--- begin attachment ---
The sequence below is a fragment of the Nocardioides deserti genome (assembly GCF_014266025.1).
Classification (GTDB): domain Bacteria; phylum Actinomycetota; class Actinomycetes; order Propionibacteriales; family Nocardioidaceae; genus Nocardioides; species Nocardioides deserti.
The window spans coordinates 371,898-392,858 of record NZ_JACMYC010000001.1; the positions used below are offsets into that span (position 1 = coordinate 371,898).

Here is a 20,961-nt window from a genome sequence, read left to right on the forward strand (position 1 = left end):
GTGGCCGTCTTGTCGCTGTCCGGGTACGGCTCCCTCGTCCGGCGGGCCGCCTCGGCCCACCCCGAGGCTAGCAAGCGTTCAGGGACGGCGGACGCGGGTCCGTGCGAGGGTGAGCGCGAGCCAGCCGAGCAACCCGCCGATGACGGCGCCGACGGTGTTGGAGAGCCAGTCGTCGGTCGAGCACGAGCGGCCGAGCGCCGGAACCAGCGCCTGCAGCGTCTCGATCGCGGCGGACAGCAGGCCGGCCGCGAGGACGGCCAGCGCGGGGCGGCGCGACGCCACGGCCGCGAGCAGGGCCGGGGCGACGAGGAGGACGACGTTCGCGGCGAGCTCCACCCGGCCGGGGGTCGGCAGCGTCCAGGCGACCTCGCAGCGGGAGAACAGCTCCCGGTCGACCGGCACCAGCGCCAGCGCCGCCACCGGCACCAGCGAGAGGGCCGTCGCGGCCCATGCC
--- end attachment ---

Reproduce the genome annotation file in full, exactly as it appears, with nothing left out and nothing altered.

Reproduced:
The sequence below is a fragment of the Nocardioides deserti genome (assembly GCF_014266025.1).
Classification (GTDB): domain Bacteria; phylum Actinomycetota; class Actinomycetes; order Propionibacteriales; family Nocardioidaceae; genus Nocardioides; species Nocardioides deserti.
The window spans coordinates 371,898-392,858 of record NZ_JACMYC010000001.1; the positions used below are offsets into that span (position 1 = coordinate 371,898).

Here is a 20,961-nt window from a genome sequence, read left to right on the forward strand (position 1 = left end):
GTGGCCGTCTTGTCGCTGTCCGGGTACGGCTCCCTCGTCCGGCGGGCCGCCTCGGCCCACCCCGAGGCTAGCAAGCGTTCAGGGACGGCGGACGCGGGTCCGTGCGAGGGTGAGCGCGAGCCAGCCGAGCAACCCGCCGATGACGGCGCCGACGGTGTTGGAGAGCCAGTCGTCGGTCGAGCACGAGCGGCCGAGCGCCGGAACCAGCGCCTGCAGCGTCTCGATCGCGGCGGACAGCAGGCCGGCCGCGAGGACGGCCAGCGCGGGGCGGCGCGACGCCACGGCCGCGAGCAGGGCCGGGGCGACGAGGAGGACGACGTTCGCGGCGAGCTCCACCCGGCCGGGGGTCGGCAGCGTCCAGGCGACCTCGCAGCGGGAGAACAGCTCCCGGTCGACCGGCACCAGCGCCAGCGCCGCCACCGGCACCAGCGAGAGGGCCGTCGCGGCCCATGCC